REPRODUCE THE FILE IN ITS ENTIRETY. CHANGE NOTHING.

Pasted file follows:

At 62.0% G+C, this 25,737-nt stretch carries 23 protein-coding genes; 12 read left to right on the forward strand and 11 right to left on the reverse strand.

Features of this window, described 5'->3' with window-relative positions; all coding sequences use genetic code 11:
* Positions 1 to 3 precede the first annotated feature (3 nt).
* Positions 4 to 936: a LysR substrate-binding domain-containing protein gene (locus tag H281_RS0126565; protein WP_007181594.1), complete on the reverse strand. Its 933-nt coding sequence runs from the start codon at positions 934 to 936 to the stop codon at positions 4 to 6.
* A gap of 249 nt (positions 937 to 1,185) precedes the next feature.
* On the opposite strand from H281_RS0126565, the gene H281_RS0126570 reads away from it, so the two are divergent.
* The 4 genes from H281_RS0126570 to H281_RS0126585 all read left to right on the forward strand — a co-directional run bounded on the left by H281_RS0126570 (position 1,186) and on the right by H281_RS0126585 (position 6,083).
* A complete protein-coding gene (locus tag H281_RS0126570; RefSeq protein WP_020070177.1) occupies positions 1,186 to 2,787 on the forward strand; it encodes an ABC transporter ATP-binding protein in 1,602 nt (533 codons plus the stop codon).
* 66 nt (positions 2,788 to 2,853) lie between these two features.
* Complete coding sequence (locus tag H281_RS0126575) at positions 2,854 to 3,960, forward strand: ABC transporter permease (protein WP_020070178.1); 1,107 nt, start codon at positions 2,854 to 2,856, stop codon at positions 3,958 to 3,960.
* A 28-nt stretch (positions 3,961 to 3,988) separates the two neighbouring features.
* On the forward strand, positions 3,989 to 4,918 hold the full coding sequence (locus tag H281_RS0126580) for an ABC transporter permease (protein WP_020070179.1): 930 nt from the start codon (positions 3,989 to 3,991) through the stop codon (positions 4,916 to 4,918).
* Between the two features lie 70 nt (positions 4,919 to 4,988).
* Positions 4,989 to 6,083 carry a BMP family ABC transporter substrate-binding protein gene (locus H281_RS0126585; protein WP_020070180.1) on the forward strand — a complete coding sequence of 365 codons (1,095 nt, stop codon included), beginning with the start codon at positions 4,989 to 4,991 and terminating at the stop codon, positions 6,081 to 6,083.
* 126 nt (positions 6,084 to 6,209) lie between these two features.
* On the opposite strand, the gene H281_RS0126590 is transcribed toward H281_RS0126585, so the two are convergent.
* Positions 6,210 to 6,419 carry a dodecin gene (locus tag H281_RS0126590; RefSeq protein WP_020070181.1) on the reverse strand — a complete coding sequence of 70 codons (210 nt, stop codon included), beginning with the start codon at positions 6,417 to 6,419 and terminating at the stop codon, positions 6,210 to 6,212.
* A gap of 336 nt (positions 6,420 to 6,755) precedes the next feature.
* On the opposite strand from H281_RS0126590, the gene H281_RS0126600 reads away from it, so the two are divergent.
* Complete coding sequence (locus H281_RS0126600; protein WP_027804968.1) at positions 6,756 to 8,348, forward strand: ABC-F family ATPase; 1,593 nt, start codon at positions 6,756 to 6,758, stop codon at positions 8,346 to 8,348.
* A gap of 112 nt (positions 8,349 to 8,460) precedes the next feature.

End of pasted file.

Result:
At 62.0% G+C, this 25,737-nt stretch carries 23 protein-coding genes; 12 read left to right on the forward strand and 11 right to left on the reverse strand.

Features of this window, described 5'->3' with window-relative positions; all coding sequences use genetic code 11:
* Positions 1 to 3 precede the first annotated feature (3 nt).
* Positions 4 to 936: a LysR substrate-binding domain-containing protein gene (locus tag H281_RS0126565; protein WP_007181594.1), complete on the reverse strand. Its 933-nt coding sequence runs from the start codon at positions 934 to 936 to the stop codon at positions 4 to 6.
* A gap of 249 nt (positions 937 to 1,185) precedes the next feature.
* On the opposite strand from H281_RS0126565, the gene H281_RS0126570 reads away from it, so the two are divergent.
* The 4 genes from H281_RS0126570 to H281_RS0126585 all read left to right on the forward strand — a co-directional run bounded on the left by H281_RS0126570 (position 1,186) and on the right by H281_RS0126585 (position 6,083).
* A complete protein-coding gene (locus tag H281_RS0126570; RefSeq protein WP_020070177.1) occupies positions 1,186 to 2,787 on the forward strand; it encodes an ABC transporter ATP-binding protein in 1,602 nt (533 codons plus the stop codon).
* 66 nt (positions 2,788 to 2,853) lie between these two features.
* Complete coding sequence (locus tag H281_RS0126575) at positions 2,854 to 3,960, forward strand: ABC transporter permease (protein WP_020070178.1); 1,107 nt, start codon at positions 2,854 to 2,856, stop codon at positions 3,958 to 3,960.
* A 28-nt stretch (positions 3,961 to 3,988) separates the two neighbouring features.
* On the forward strand, positions 3,989 to 4,918 hold the full coding sequence (locus tag H281_RS0126580) for an ABC transporter permease (protein WP_020070179.1): 930 nt from the start codon (positions 3,989 to 3,991) through the stop codon (positions 4,916 to 4,918).
* Between the two features lie 70 nt (positions 4,919 to 4,988).
* Positions 4,989 to 6,083 carry a BMP family ABC transporter substrate-binding protein gene (locus H281_RS0126585; protein WP_020070180.1) on the forward strand — a complete coding sequence of 365 codons (1,095 nt, stop codon included), beginning with the start codon at positions 4,989 to 4,991 and terminating at the stop codon, positions 6,081 to 6,083.
* 126 nt (positions 6,084 to 6,209) lie between these two features.
* On the opposite strand, the gene H281_RS0126590 is transcribed toward H281_RS0126585, so the two are convergent.
* Positions 6,210 to 6,419 carry a dodecin gene (locus tag H281_RS0126590; RefSeq protein WP_020070181.1) on the reverse strand — a complete coding sequence of 70 codons (210 nt, stop codon included), beginning with the start codon at positions 6,417 to 6,419 and terminating at the stop codon, positions 6,210 to 6,212.
* A gap of 336 nt (positions 6,420 to 6,755) precedes the next feature.
* On the opposite strand from H281_RS0126590, the gene H281_RS0126600 reads away from it, so the two are divergent.
* Complete coding sequence (locus H281_RS0126600; protein WP_027804968.1) at positions 6,756 to 8,348, forward strand: ABC-F family ATPase; 1,593 nt, start codon at positions 6,756 to 6,758, stop codon at positions 8,346 to 8,348.
* A gap of 112 nt (positions 8,349 to 8,460) precedes the next feature.